Englishness and Floral Style
Paris led high fashion in the interwar years, yet affiliation with the romantic symbolism of flowers had long resonated as English national characteristic. In the interwar years, middle-class values were expressed through identification with country life and outdoor leisure pursuits. These were ideally played out against a backdrop of unspoilt fields and hedgerows, nostalgically associated with traditional rural England.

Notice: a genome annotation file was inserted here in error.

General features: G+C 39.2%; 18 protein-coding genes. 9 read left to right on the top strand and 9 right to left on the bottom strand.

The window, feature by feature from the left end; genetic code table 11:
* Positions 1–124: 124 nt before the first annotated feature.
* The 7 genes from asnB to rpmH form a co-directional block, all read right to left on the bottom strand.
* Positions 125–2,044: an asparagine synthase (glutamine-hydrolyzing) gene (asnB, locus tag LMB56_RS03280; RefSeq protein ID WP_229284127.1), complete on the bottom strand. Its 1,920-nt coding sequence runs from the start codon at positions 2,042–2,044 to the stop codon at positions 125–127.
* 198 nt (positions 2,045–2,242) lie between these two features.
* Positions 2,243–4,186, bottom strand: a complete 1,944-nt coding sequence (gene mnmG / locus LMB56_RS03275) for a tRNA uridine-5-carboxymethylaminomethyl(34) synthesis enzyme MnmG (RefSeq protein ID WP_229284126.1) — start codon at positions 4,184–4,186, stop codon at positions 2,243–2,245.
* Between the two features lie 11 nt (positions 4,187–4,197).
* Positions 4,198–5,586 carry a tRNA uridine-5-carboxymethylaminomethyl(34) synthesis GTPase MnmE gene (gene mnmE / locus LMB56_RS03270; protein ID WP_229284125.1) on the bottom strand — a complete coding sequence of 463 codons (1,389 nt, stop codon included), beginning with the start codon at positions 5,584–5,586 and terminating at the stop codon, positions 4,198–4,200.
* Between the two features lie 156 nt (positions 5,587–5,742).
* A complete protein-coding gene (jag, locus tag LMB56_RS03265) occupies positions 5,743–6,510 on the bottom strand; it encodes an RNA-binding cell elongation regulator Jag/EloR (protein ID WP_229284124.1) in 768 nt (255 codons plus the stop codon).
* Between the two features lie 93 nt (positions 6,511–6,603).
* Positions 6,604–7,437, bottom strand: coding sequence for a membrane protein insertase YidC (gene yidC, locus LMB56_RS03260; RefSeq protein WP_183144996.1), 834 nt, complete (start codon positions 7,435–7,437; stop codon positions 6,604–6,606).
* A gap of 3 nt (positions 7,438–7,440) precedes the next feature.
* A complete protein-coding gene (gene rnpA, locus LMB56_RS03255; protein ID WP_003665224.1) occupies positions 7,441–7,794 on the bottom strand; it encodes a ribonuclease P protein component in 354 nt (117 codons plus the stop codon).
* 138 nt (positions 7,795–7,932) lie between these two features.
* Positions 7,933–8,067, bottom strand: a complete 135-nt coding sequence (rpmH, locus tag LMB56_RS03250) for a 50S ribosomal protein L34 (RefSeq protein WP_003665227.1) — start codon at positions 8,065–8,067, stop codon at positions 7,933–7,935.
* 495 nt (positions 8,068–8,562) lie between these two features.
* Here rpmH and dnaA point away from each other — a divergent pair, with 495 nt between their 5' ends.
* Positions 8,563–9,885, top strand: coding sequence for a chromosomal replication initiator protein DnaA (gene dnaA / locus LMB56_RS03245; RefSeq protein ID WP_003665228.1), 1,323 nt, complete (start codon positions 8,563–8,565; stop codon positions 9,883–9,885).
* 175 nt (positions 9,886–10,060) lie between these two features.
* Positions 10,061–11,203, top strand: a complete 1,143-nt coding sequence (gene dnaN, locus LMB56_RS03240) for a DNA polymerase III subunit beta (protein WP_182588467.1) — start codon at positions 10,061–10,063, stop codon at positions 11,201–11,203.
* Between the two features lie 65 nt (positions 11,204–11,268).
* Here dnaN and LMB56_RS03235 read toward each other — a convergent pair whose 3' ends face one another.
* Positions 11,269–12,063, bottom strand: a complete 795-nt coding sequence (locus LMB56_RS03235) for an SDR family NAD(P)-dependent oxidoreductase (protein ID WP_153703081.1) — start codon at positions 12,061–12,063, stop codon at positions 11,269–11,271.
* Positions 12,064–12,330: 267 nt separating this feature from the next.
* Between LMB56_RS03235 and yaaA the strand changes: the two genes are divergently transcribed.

In economic terms English textile design's reputation abroad was based on a floral tradition. Designer Arthur Wilcock noted that a printed pattern needed to sell enough yards to drape all the windows of Regent Street to make it worthwhile for the manufacturer. The cost of engraving printing rollers was very high so it made commercial sense for manufacturers to produce patterns which would find a ready audience and which responded to the public's enduring preference for traditional flower patterns.